Hmong Cultural Kitchen

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Learning how to Roll the Egg Rolls

In a hot summer morning we participants of the Tamejavi Cultural Organizing Fellowship Program and members of the coordinating group tour a Hmong Family garden in the peripheral of Clovis, California. This was part of a cultural exchange activity we engage in last weekend at one of the fellow’s house-Mr. Bee.

Bee invited us at his house to learn how to cook and eat egg rolls and papaya salad. Throughout the activity Mr. Bee engaged us into cultural related conversations. He talk to us how the Hmong community in Fresno continue to cook with their traditional recipes like the papaya salad. He also clarify some information about Hmong culture. He told us for example that egg rolls are not Hmong authentic food but Chinese.

This Hmong cultural kitchen event is only one of may events we have attended as part one and half year program organized by Pan Valley Institute where we aim to explore culture, the art through cultural organizing and Popular Education principles.

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4 thoughts on “Hmong Cultural Kitchen

  1. Bee, thank you for opening your house and for sharing with us your culinary traditions, the love and respect your people has for nature, the good use you do of it for eating, healing and for meeting utilitarian needs. I really enjoyed making egg rolls, visiting your garden and listening to the stories you and your family share about the life in Laos and ways you are recreating important tradition as you also learn new cultural practices. You have a lovely Family!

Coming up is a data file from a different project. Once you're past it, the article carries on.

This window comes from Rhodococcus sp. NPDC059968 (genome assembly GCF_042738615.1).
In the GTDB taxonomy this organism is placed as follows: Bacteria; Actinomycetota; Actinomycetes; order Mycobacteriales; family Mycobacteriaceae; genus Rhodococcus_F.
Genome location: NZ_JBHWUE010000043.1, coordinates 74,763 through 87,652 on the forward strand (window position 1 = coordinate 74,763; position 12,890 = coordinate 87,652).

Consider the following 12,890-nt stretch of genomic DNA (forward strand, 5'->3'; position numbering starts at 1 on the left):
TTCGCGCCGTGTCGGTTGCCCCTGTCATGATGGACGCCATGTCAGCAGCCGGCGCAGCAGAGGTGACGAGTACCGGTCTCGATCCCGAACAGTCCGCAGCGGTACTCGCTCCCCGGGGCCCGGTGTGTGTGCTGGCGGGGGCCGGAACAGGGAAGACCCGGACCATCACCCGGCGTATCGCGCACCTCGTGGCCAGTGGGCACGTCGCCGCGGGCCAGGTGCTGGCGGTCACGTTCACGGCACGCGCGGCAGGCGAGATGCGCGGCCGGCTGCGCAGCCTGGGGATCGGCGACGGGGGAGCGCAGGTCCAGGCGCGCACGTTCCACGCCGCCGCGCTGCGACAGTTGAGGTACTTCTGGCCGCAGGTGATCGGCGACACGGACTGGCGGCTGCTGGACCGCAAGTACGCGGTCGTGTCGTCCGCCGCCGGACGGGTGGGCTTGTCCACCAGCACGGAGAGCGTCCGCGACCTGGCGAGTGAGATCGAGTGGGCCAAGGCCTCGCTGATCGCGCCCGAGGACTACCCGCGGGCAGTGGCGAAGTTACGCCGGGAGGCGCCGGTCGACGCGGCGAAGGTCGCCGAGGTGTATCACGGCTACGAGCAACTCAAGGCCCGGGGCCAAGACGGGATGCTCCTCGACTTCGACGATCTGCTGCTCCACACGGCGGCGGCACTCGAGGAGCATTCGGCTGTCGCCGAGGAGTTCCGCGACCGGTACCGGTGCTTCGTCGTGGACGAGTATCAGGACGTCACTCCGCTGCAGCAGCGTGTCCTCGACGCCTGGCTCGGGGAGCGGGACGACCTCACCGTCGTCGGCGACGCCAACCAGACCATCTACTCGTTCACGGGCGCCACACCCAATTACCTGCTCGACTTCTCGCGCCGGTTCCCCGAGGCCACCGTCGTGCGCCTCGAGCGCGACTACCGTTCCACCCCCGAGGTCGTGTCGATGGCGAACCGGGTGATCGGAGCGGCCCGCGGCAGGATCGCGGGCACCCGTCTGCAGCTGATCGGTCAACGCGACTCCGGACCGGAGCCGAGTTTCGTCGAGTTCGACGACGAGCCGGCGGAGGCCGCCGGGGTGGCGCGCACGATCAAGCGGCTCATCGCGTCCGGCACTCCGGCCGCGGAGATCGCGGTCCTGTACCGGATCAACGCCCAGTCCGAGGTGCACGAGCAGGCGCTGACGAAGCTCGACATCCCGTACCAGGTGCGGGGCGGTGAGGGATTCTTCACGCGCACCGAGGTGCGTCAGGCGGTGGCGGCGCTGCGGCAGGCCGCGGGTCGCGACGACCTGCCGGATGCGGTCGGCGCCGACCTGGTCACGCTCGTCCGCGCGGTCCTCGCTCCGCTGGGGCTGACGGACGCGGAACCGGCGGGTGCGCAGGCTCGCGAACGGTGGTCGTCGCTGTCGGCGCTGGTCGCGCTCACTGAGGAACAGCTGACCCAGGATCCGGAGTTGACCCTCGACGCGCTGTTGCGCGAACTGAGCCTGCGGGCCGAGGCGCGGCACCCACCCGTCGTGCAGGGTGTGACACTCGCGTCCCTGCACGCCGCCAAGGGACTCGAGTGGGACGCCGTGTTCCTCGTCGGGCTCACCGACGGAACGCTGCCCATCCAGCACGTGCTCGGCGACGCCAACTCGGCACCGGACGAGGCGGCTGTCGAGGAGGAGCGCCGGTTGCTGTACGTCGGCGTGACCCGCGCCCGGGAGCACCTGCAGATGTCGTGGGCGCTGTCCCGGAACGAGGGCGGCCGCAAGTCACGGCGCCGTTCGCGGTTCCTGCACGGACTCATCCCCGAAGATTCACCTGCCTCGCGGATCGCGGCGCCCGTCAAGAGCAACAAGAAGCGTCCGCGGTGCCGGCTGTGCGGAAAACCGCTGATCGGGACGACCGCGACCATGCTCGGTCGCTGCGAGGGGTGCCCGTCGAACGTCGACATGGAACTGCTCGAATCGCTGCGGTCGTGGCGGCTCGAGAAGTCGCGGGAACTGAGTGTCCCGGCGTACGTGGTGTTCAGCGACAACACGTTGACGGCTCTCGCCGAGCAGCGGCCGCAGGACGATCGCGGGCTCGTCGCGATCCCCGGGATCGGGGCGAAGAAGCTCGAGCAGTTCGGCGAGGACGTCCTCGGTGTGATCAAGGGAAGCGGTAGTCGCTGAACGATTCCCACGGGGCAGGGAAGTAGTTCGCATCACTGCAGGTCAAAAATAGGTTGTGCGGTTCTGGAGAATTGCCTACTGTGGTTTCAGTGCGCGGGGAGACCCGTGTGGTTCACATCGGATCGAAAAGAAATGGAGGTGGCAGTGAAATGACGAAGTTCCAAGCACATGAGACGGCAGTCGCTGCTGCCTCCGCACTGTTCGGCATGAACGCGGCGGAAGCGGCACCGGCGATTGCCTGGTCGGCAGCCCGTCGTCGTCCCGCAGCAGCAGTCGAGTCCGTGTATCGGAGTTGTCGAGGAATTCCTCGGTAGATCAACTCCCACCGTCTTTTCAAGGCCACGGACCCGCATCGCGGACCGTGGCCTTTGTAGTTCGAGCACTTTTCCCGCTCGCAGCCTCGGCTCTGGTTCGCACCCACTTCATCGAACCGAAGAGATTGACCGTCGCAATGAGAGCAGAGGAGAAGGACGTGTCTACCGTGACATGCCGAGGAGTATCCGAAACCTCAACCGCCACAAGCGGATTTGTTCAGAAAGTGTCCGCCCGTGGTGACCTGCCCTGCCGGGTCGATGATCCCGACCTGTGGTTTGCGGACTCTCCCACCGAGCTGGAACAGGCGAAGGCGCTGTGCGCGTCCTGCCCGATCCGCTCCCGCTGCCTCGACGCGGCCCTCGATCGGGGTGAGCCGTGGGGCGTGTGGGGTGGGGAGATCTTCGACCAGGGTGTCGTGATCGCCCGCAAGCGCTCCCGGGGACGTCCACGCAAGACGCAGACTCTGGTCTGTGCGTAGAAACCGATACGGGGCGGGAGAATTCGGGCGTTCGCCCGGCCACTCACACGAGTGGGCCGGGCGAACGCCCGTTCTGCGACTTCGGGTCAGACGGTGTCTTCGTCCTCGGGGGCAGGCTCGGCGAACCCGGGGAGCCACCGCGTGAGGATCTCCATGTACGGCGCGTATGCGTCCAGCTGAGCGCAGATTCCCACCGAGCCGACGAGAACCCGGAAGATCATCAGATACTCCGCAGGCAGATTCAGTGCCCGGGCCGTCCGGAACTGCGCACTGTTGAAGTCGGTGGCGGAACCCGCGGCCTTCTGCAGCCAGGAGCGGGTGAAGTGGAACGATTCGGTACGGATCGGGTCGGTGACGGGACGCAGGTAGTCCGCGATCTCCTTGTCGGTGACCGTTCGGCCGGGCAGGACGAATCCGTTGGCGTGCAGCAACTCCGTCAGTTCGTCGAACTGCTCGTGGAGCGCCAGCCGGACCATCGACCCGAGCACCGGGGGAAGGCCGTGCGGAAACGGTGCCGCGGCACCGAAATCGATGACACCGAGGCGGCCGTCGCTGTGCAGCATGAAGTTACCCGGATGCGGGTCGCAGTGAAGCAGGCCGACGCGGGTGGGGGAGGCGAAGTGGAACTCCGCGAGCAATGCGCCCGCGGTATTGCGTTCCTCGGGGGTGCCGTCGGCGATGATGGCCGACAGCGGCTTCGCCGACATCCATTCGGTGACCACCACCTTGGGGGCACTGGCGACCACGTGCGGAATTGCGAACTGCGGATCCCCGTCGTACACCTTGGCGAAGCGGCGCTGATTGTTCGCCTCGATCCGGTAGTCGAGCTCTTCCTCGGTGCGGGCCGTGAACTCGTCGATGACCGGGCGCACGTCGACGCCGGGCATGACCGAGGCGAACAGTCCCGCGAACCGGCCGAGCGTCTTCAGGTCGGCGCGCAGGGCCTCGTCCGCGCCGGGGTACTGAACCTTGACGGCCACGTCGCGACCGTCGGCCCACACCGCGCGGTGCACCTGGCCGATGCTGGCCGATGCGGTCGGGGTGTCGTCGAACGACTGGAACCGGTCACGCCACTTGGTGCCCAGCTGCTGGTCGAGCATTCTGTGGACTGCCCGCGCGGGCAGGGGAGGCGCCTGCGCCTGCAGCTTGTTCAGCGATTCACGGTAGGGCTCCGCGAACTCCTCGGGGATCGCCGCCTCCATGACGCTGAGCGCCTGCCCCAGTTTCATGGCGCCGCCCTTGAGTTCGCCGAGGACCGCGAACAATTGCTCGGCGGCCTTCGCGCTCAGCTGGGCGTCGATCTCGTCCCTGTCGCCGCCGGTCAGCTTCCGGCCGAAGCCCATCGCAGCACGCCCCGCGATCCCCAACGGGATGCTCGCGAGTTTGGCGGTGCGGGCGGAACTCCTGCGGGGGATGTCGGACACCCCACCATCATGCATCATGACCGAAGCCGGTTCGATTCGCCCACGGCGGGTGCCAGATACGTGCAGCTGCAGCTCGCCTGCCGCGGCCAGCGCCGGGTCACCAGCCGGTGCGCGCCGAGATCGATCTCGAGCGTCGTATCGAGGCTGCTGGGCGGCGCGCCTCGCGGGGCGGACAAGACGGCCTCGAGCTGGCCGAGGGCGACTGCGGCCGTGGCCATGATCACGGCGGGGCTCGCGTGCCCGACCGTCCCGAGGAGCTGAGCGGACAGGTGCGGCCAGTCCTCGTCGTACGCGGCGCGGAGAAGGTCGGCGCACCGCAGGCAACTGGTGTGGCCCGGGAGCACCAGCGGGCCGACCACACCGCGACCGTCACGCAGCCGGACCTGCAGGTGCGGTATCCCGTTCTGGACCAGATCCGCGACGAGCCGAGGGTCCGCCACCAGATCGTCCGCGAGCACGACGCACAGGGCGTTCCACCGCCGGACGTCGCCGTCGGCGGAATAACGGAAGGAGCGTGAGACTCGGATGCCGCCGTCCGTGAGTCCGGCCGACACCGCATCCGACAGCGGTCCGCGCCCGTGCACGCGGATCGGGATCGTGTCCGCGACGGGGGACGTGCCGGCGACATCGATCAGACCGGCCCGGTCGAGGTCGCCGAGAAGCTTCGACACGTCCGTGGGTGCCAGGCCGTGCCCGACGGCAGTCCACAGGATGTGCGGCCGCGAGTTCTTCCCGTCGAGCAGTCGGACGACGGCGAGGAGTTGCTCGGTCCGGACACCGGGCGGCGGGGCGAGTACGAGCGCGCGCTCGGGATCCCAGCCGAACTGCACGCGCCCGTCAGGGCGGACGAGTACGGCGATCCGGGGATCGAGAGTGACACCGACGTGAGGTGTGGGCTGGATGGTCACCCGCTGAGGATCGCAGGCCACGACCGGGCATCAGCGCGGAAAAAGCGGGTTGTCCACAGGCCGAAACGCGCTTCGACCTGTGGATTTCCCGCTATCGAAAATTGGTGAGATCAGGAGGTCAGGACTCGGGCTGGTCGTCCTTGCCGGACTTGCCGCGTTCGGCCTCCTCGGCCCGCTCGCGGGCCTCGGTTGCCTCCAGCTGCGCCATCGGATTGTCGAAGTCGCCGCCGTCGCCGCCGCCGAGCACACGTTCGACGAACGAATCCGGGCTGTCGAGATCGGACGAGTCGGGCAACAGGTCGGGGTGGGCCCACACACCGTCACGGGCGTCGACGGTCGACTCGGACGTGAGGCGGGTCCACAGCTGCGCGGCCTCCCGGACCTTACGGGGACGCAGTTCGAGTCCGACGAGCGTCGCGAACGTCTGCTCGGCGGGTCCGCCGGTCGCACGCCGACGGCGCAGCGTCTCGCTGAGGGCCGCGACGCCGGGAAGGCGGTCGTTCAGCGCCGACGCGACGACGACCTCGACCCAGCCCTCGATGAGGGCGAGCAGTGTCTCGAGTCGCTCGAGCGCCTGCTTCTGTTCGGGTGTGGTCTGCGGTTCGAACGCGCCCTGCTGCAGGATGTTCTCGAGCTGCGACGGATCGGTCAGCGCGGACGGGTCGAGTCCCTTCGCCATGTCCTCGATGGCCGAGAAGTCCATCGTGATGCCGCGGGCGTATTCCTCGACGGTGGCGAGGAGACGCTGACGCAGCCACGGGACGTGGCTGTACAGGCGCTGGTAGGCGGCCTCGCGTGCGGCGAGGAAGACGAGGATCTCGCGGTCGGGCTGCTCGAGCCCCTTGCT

2. Thank you for posting Juan. That is a great picture you posted regarding learning to role the egg role. Thank you for you not only just coming to the event, but brought your own traditional drink with you to share with all of us. That is a great traditional drink, Juan.

    Thank you Myrna, for giving your day to join us at our house for the Hmong Culture Kitchen event. I hope this event inhanced and introduced you to many thing that you had been reading, learning and researching about the Hmong culture so far. Learning and seeing is great, but experiencing is what matter most because you get hand experience with it.

    Finally, thank you for everyone you able to show up for the Hmong Culture Kitchen Event from the fellows and staffs of PVI as well as the Hmong Culture Connection team. We have about 15 people at the event not including the children. Once again, thank you for coming.

    Cher Teng (Bee) Yang

  3. I loved it! It definitely a new experience which I am happy I was part of. Thank you Bee for the invitation, stories sharing and all the delicious food! Everything was great from the visit to the garden to the visit to the chicken houses but my favorite part was learning how to make the egg rolls. I am taking what I learned that day and I am planning on now teaching my family how to prepare them.

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